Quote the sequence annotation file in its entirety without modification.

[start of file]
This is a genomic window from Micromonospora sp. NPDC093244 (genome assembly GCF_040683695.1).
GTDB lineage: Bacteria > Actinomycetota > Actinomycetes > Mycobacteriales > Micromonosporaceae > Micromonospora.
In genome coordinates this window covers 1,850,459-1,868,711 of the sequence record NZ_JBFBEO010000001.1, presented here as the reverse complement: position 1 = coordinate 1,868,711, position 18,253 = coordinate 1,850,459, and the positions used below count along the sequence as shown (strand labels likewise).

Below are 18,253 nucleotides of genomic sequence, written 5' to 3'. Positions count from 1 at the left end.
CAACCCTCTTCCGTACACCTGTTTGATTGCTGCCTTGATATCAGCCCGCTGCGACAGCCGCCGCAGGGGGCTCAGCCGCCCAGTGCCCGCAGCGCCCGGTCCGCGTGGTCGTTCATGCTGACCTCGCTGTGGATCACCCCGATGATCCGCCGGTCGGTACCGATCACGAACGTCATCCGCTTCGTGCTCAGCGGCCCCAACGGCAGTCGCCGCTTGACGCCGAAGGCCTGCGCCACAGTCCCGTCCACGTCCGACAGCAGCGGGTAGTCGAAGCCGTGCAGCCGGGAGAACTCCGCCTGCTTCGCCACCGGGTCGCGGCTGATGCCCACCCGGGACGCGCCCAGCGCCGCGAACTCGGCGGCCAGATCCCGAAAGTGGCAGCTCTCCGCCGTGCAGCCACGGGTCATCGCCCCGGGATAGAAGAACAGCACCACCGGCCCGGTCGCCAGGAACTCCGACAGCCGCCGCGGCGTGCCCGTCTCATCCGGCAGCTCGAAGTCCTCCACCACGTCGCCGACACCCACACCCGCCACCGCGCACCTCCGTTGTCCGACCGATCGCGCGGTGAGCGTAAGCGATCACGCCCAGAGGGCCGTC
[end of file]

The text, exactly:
This is a genomic window from Micromonospora sp. NPDC093244 (genome assembly GCF_040683695.1).
GTDB lineage: Bacteria > Actinomycetota > Actinomycetes > Mycobacteriales > Micromonosporaceae > Micromonospora.
In genome coordinates this window covers 1,850,459-1,868,711 of the sequence record NZ_JBFBEO010000001.1, presented here as the reverse complement: position 1 = coordinate 1,868,711, position 18,253 = coordinate 1,850,459, and the positions used below count along the sequence as shown (strand labels likewise).

Below are 18,253 nucleotides of genomic sequence, written 5' to 3'. Positions count from 1 at the left end.
CAACCCTCTTCCGTACACCTGTTTGATTGCTGCCTTGATATCAGCCCGCTGCGACAGCCGCCGCAGGGGGCTCAGCCGCCCAGTGCCCGCAGCGCCCGGTCCGCGTGGTCGTTCATGCTGACCTCGCTGTGGATCACCCCGATGATCCGCCGGTCGGTACCGATCACGAACGTCATCCGCTTCGTGCTCAGCGGCCCCAACGGCAGTCGCCGCTTGACGCCGAAGGCCTGCGCCACAGTCCCGTCCACGTCCGACAGCAGCGGGTAGTCGAAGCCGTGCAGCCGGGAGAACTCCGCCTGCTTCGCCACCGGGTCGCGGCTGATGCCCACCCGGGACGCGCCCAGCGCCGCGAACTCGGCGGCCAGATCCCGAAAGTGGCAGCTCTCCGCCGTGCAGCCACGGGTCATCGCCCCGGGATAGAAGAACAGCACCACCGGCCCGGTCGCCAGGAACTCCGACAGCCGCCGCGGCGTGCCCGTCTCATCCGGCAGCTCGAAGTCCTCCACCACGTCGCCGACACCCACACCCGCCACCGCGCACCTCCGTTGTCCGACCGATCGCGCGGTGAGCGTAAGCGATCACGCCCAGAGGGCCGTC